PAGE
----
Former Wealth Manager Pleads Guilty to Causing a Presidential Campaign Committee to Submit False Statements to the Federal Election Commission
For Immediate Release
Office of Public Affairs
WASHINGTON - A former principal of a wealth management firm pleaded guilty today in U.S. District Court for the District of Columbia to causing the Hillary Clinton for President Committee unwittingly to submit false statements to the Federal Election Commission (FEC), announced Assistant Attorney General Lanny A. Breuer of the Criminal Division. The guilty plea was accepted by U.S. District Judge Paul L. Friedman.
Evan Snapper, 46, of Fairfield, Conn., was charged in a one-count criminal information filed on Dec. 3, 2010, which alleged that he knowingly and willfully caused the committee unwittingly to file materially false reports with the FEC. The information charged that those reports falsely showed that 21 individuals known to Snapper had contributed $2,300 each to the committee when, as Snapper admitted, the contributions had actually been made by one individual.
According to court documents, the individual was a client of the firm where Snapper had served as a principal. In that capacity, Snapper had authorized access to bank accounts associated with the individual. Snapper admitted that in March 2008, he informed the individual that Elton John was scheduled to perform a concert in New York City on April 9, 2008, and that the proceeds from the ticket sales would be contributed to support the committee. Snapper admitted knowing that the individual supported the candidate and that when the individual asked Snapper what could be done to help the committee, Snapper suggested that the individual could find people to buy tickets to the concert. According to court documents, the individual suggested that the individual would call family members and friends and reimburse them for the tickets that they purchased for the concert. Snapper admitted that when this suggestion was made, he knew that reimbursements of political contributions violated campaign finance regulations.
Snapper admitted that he and 20 people agreed to purchase a ticket to the concert, with the understanding that they would be reimbursed by the individual. Snapper admitted having direct or indirect contact with all of these people to coordinate the ticket purchases and reimbursements. Snapper admitted that, believing he was authorized to do so, he caused the 21 reimbursements to be made from the funds of the individual. He admitted that he took steps on his own initiative to conceal the true purpose of the payments as reimbursements for political contributions. These steps included causing some of the reimbursements to be made in amounts that were not multiples of $2,300; to be made in part by check and in part by cash; and to be misrepresented in the individual’s financial account ledgers as payments for purposes other than reimbursements for political contributions. In total, Snapper caused the source of $48,300 in individual contributions to the committee to be falsely reported to the FEC.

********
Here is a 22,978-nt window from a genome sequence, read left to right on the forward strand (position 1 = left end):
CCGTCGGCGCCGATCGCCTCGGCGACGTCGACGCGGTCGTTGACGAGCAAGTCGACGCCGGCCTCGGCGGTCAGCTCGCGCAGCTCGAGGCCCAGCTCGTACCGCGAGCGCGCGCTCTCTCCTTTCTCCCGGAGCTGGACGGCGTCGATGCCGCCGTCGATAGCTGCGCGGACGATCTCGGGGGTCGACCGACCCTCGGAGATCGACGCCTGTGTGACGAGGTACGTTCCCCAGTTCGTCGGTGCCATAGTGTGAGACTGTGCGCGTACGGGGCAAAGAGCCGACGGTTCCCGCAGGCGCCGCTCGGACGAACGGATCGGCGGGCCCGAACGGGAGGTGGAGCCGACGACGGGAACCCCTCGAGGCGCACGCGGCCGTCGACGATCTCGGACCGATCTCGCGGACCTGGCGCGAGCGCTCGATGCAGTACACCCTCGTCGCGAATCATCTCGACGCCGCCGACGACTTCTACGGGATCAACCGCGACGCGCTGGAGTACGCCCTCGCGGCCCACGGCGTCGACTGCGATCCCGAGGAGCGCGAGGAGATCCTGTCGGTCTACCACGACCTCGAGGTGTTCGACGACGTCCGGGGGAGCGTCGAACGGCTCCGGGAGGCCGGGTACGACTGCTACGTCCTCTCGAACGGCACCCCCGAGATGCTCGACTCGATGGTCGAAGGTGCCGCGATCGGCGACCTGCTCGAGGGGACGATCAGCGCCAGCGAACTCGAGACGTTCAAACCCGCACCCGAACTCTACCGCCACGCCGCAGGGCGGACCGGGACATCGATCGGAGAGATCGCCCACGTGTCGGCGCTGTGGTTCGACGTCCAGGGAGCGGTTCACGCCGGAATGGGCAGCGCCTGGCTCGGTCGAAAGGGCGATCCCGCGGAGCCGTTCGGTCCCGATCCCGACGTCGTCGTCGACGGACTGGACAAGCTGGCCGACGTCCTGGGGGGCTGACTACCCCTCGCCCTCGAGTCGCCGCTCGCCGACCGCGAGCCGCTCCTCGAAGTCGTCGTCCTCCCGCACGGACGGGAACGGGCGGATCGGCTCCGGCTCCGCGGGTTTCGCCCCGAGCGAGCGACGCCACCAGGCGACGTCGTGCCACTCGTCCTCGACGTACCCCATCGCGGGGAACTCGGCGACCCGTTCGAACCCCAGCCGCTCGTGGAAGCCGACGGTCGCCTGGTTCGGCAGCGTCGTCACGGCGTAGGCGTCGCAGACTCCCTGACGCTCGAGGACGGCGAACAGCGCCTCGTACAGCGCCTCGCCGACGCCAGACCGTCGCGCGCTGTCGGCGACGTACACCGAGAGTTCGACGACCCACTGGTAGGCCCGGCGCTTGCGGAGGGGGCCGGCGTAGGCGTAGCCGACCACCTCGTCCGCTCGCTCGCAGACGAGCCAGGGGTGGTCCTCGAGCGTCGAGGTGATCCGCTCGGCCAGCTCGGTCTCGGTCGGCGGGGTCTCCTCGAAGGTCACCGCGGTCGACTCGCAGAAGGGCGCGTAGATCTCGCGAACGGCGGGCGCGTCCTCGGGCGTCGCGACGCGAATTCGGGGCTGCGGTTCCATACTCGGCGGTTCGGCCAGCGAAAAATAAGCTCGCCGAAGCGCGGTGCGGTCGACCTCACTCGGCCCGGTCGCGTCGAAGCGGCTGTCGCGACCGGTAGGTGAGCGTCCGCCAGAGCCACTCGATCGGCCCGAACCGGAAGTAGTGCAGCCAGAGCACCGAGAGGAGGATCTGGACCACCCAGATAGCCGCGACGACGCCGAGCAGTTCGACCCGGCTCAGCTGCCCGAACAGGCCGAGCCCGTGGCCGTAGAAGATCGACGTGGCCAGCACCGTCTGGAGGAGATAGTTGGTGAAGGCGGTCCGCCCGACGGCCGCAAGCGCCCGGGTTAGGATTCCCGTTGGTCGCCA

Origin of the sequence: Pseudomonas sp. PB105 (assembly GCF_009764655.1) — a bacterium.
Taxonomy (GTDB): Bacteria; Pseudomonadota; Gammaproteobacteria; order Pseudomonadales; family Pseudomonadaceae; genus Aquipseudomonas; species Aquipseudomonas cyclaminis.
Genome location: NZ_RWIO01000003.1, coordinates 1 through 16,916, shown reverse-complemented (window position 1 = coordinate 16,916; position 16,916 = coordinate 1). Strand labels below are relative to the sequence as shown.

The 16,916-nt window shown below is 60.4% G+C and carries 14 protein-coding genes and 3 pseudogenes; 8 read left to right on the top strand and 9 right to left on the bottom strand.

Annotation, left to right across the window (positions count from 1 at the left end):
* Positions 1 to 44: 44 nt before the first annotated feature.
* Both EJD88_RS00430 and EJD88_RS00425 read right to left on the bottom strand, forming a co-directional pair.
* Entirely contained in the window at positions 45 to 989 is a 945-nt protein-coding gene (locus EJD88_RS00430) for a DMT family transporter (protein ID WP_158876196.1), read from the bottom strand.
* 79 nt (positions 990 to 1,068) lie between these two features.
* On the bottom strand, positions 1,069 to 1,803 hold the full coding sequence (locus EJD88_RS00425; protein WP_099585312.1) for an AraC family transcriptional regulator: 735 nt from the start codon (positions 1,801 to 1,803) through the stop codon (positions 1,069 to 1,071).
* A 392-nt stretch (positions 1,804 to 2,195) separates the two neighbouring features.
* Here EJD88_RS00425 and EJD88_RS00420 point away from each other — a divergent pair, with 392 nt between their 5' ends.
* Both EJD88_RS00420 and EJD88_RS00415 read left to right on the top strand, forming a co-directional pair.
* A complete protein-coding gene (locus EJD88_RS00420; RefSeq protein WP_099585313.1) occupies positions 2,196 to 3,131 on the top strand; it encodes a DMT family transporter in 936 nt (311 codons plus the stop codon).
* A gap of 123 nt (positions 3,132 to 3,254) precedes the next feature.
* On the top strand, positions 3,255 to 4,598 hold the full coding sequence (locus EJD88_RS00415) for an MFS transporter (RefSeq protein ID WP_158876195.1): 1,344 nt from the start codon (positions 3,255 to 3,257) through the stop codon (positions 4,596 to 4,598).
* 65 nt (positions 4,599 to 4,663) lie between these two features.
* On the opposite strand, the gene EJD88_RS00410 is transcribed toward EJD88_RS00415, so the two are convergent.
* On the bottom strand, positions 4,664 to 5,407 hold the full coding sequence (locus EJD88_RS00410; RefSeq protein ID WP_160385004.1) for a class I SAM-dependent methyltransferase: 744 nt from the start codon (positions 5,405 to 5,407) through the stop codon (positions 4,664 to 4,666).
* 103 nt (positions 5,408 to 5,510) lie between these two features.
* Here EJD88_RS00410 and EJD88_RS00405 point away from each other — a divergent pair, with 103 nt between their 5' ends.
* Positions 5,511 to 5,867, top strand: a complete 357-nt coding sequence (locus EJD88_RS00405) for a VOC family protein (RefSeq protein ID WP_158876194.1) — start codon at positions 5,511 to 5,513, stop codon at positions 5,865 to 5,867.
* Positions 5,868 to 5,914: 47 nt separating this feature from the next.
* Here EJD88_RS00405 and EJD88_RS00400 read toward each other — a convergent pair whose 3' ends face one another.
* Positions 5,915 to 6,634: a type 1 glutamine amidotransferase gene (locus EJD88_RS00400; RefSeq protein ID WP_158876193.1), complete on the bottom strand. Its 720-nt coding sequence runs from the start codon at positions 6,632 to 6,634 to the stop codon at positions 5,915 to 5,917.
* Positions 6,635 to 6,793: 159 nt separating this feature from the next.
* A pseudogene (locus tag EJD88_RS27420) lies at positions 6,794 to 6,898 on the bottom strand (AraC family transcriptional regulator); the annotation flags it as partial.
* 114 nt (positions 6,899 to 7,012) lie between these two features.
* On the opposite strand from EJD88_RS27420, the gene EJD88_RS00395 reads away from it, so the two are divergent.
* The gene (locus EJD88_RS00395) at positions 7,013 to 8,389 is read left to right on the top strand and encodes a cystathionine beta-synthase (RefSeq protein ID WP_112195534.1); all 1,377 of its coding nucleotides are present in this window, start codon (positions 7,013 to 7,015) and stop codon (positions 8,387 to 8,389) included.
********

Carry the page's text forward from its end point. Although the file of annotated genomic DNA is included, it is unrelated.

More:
In addition, Snapper admitted that in 2007, at the individual’s request, he and his wife made total contributions in the amount of $4,600 and $9,200 to the Jim Gilmore for President Committee and the Gilmore for Senate Committee, respectively. Snapper admitted that, believing he was authorized to do so, he caused reimbursements for those contributions to be made from the individual’s funds. In total, Snapper admitted that he caused the source of $13,800 in individual contributions to the Gilmore Committees unwittingly to be falsely reported to the FEC.
At sentencing, scheduled for Apr. 7, 2011, Snapper faces a maximum penalty of five years in prison and a $250,000 fine.
This case is being prosecuted by Trial Attorneys Daniel A. Petalas and Edward T. Kang of the Criminal Division’s Public Integrity Section. This case is being investigated by the FBI.
Updated September 15, 2014
Press Release Number: 11-002